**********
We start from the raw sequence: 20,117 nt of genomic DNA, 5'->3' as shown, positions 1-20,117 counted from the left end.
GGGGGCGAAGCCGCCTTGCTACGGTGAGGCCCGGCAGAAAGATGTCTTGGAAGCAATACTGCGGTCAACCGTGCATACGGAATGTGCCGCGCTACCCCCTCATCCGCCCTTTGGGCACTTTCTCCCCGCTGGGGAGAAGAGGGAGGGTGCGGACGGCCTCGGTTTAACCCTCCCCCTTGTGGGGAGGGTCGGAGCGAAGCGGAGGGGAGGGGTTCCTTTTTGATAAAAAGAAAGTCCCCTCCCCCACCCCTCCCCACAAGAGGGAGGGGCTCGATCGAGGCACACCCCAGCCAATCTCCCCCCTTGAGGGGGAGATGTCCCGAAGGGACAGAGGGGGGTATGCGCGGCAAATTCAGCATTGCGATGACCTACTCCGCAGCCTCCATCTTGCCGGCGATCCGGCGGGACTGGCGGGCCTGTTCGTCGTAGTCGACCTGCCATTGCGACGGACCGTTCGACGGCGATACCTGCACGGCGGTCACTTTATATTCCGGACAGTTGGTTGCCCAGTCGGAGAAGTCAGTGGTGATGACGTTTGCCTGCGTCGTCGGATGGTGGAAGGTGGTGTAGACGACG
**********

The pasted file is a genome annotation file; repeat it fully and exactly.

We start from the raw sequence: 20,117 nt of genomic DNA, 5'->3' as shown, positions 1-20,117 counted from the left end.
GGGGGCGAAGCCGCCTTGCTACGGTGAGGCCCGGCAGAAAGATGTCTTGGAAGCAATACTGCGGTCAACCGTGCATACGGAATGTGCCGCGCTACCCCCTCATCCGCCCTTTGGGCACTTTCTCCCCGCTGGGGAGAAGAGGGAGGGTGCGGACGGCCTCGGTTTAACCCTCCCCCTTGTGGGGAGGGTCGGAGCGAAGCGGAGGGGAGGGGTTCCTTTTTGATAAAAAGAAAGTCCCCTCCCCCACCCCTCCCCACAAGAGGGAGGGGCTCGATCGAGGCACACCCCAGCCAATCTCCCCCCTTGAGGGGGAGATGTCCCGAAGGGACAGAGGGGGGTATGCGCGGCAAATTCAGCATTGCGATGACCTACTCCGCAGCCTCCATCTTGCCGGCGATCCGGCGGGACTGGCGGGCCTGTTCGTCGTAGTCGACCTGCCATTGCGACGGACCGTTCGACGGCGATACCTGCACGGCGGTCACTTTATATTCCGGACAGTTGGTTGCCCAGTCGGAGAAGTCAGTGGTGATGACGTTTGCCTGCGTCGTCGGATGGTGGAAGGTGGTGTAGACGACG